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The nanoscope

Researchers are discerning objects in ever-smaller dimensions through advances in microscope technology. The big leap from micro to nano is being made possible with extreme ultraviolet (EUV) hence the worlds first nanoscope, compliments of the scientists at Fraunhofer.

In the production of high-performance integrated circuits with increasingly finer structures, the days of visible light are gone. The semiconductor industry has meanwhile moved on to processes that entail ultraviolet laser with wavelengths of 193 and 248 nanometers. The candidate with the brightest prospects for continuing the trend of manufacturing even finer structures is extreme ultraviolet or EUV. This lithography operates at wavelengths close to x-ray, in the 11 to 14-nanometer range. However, this poses various problems. To generate EUV beams, synchrotron radiation facilities are required which are big, costly and complex. And since EUV is absorbed by the atmosphere, the entire exposure process must take place in a vacuum. Finally, instead of conventional transparent masks and lenses, EUV beams must be reflected using special mirrors.

Fraunhofer researchers in Aachen recently introduced the worlds first synchrotron-independent EUV microscope. We had to solve several demanding technical challenges and develop a totally new, high-performance, economical EUV radiation system, recalls Willi Neff of the Fraunhofer Institute for Laser Technology ILT. Clearly the scource isnt as powerful as a synchrotron machine. This part comes from AIXUV, a company that specializes in EUV technology. The optical systems such as collectors, multilayer mirrors and Schwarzschild optics were supplied by the Fraunhofer Institutes for Material and Beam Technology IWS and for Applied Optics and Precision Engineering IOF. A CCD camera is used to capture the image. The detector pixel size still limits the achievable resolution, at present nevertheless well under one micrometer.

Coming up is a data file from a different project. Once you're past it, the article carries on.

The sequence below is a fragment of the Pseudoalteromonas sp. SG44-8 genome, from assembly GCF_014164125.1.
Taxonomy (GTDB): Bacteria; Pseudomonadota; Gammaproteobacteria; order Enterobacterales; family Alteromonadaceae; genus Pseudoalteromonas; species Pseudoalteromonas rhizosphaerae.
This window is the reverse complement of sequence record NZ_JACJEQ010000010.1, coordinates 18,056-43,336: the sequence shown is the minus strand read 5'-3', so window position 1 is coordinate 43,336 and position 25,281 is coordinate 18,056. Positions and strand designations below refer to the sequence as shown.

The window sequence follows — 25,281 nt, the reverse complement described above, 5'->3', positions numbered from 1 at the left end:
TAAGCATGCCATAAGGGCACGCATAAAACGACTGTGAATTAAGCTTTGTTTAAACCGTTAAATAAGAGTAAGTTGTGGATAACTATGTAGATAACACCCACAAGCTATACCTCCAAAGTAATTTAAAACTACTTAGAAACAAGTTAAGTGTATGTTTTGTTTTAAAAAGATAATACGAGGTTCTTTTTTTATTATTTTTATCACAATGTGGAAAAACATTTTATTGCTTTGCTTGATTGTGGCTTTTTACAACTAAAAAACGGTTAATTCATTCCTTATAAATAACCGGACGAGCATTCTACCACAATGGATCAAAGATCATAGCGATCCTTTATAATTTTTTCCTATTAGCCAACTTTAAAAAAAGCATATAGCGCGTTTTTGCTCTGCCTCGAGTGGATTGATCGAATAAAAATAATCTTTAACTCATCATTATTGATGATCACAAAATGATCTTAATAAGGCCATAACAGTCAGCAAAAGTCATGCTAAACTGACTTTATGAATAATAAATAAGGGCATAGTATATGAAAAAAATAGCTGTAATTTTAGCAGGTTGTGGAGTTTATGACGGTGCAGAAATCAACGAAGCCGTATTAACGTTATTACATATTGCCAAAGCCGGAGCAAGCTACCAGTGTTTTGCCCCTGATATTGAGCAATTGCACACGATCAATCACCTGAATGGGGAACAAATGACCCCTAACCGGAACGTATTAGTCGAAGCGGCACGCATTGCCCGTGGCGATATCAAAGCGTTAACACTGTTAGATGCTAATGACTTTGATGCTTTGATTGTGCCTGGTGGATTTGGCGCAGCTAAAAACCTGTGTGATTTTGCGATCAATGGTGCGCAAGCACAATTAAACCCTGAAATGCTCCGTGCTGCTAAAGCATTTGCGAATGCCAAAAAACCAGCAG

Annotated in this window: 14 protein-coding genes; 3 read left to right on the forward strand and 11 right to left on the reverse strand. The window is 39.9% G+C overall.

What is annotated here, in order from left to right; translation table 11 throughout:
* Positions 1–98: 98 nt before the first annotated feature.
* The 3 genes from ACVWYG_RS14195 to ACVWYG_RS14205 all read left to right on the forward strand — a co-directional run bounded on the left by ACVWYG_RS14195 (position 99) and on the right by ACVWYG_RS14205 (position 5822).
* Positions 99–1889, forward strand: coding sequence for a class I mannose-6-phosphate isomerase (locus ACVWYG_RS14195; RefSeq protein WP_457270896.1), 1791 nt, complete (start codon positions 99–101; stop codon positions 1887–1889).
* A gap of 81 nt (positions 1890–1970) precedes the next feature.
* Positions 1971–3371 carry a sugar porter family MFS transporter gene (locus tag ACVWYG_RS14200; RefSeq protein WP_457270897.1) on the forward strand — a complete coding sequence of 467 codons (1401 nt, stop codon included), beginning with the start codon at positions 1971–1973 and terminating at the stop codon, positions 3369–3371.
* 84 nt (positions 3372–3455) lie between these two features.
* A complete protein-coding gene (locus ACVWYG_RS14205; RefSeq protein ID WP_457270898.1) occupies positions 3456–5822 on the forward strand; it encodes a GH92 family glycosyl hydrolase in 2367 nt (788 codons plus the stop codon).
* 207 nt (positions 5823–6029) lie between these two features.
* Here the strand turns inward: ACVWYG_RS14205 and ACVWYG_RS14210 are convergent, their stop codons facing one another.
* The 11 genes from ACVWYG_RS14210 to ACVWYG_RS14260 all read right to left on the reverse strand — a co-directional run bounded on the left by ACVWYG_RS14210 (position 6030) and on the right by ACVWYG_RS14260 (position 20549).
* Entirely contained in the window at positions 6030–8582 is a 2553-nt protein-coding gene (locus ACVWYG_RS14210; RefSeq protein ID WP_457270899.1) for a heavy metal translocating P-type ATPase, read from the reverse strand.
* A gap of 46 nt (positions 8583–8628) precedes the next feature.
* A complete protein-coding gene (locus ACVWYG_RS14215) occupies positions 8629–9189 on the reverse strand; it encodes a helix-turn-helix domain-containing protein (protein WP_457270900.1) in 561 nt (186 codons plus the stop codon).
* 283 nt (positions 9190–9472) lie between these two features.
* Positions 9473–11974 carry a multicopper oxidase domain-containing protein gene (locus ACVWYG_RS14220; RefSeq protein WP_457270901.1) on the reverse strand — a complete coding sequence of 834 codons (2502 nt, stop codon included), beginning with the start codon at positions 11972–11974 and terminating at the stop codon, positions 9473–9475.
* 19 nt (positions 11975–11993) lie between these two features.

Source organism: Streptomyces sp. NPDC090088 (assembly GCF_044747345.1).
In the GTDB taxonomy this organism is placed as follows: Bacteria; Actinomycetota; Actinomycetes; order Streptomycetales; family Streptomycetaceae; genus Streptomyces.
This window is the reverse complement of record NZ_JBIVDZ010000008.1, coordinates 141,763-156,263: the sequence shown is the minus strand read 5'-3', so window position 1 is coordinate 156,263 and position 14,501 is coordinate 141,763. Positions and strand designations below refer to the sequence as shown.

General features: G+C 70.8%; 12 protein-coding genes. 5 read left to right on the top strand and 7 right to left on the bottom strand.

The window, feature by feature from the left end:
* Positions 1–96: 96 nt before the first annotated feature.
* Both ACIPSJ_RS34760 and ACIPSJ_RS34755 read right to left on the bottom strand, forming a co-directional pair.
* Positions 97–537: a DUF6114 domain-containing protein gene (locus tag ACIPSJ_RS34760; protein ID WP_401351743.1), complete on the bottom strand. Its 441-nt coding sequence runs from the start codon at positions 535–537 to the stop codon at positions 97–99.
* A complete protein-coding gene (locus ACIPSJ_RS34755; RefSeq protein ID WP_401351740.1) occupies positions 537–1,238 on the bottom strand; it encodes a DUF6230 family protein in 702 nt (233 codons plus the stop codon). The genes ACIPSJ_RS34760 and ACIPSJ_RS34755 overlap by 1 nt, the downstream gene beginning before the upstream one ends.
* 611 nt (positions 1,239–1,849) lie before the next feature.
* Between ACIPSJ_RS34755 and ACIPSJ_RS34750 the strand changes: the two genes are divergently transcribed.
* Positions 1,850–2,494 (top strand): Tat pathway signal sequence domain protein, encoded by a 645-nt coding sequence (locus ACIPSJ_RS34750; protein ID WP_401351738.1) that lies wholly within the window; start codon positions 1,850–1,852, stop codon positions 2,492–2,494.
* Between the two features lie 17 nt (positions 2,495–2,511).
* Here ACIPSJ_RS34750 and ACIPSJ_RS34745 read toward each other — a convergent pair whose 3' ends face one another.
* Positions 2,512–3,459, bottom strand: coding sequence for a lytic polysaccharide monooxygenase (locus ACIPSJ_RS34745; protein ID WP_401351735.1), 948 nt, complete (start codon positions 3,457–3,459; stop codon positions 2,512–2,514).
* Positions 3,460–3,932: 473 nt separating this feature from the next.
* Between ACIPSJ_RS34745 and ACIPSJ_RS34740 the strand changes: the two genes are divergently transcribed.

The objective of reaching a resolution of only 50 nanometers is just
one aspect, emphasizes Neff. Different to other devices, our nanoscope also supplies information about deeper atom layers and their identities. An additional factor is moving images. A single EUV pulse, typically lasting a tenth of a second, is all thats required to capture an image of the object to be examined. At a pulse frequency of 50 hertz, its possible to create films.

Combining spectroscopy with high-resolution imaging opens up a wealth of new applications in the fields of materials and life sciences. Besides biological structure research, future areas of focus include examining thin films and semiconductors. Through their advances in the development of functional EUV devices, the Fraunhofer researchers have laid the groundwork that will enable scientific and industrial research laboratories to implement and continue testing this technology.

Dr. Johannes Ehrlenspiel
Hansastraße 27 c
80686 München








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